After all, we live in a culture of perpetual youth and denial of our own mortality.
Forty is the new thirty, celebrations of life rather than funerals, weekend warriors, and ultimate sports – life is not for the faint of heart.
It seems as though sadness is a marginalized emotion. It is the most discriminated emotion of our emotional spectrum. Being sad, like being overweight, is something that we tend to look down our noses at.
Our culture is so fast paced, that after three days we’re expected to suck it up and get back to work following the loss of a loved one. Sadness is not ok. That’s the message.
Not only that, funerals have turned into grand celebrations where smiling and laughter are the ultimate tribute to those who have shed their mortal coils. Sadness is something we do behind closed doors. There is shame associated with it and we tend to express sadness in private – kind of like smoking.
Deaths and funerals offer us a variety of rituals that embrace sadness, acknowledge the loss to our communities, and create space for sadness.
Parents are famous for saying, ” I don’t want to cry in front of the children”. Why? Don’t worry about answering sweeties, it was a rhetorical question. Trust me, I’ve heard it all.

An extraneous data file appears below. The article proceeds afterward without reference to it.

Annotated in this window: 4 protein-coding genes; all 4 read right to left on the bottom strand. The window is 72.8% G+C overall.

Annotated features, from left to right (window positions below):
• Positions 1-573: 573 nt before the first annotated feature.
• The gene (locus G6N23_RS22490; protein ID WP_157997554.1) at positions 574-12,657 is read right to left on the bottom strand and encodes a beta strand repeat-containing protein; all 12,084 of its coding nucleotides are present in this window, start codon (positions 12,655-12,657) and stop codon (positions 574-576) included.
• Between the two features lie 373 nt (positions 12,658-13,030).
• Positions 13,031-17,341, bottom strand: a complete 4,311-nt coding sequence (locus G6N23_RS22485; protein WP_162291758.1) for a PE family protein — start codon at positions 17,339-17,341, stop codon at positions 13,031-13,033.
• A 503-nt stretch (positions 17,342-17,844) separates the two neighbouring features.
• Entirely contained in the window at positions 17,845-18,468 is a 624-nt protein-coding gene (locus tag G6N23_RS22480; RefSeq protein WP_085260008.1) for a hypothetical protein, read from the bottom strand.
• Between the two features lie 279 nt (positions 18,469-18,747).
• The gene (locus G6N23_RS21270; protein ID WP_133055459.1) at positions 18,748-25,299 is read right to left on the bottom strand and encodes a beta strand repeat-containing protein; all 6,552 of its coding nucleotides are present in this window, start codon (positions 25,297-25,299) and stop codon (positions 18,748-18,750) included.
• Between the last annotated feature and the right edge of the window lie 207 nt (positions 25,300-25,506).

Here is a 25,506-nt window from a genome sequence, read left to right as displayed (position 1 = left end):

If you can’t show your children how to cope with real, gut-wrenching sadness (an emotion that none of us are immune to), how will they learn to cope? Seriously.
The answer is that they won’t learn, and they will likely perpetuate this appalling harder, stronger, faster culture of robotic functioning, falling victim to their emotions through addictions, unhealthy relationships or an eventual complete emotional breakdown.
Every single one of us will have to say good-bye to a loved one at least once during our lifetime. That’s even more certain than having to have ‘the talk’ with your kids. We’re all guaranteed death, but not so much good lovin’, if you know what I mean.
Don’t get me wrong, I’m not denying that laughter and smiles have their place during the grieving process, but I am saying tears, sadness and all of the not-so-pretty emotions (anger, self-doubt, fear) have an important role to play during healthy and whole grieving.
The next time you feel like crying, like pulling the covers over your head and never getting out of bed, think about how you’re coping, and how the people around you cope.
I’m sure you’ll agree, we can do much better.
As it turns out, sadness is not for the faint of heart. Sadness is not for sissies. To be strong enough to allow yourself to be vulnerable takes incredible strength.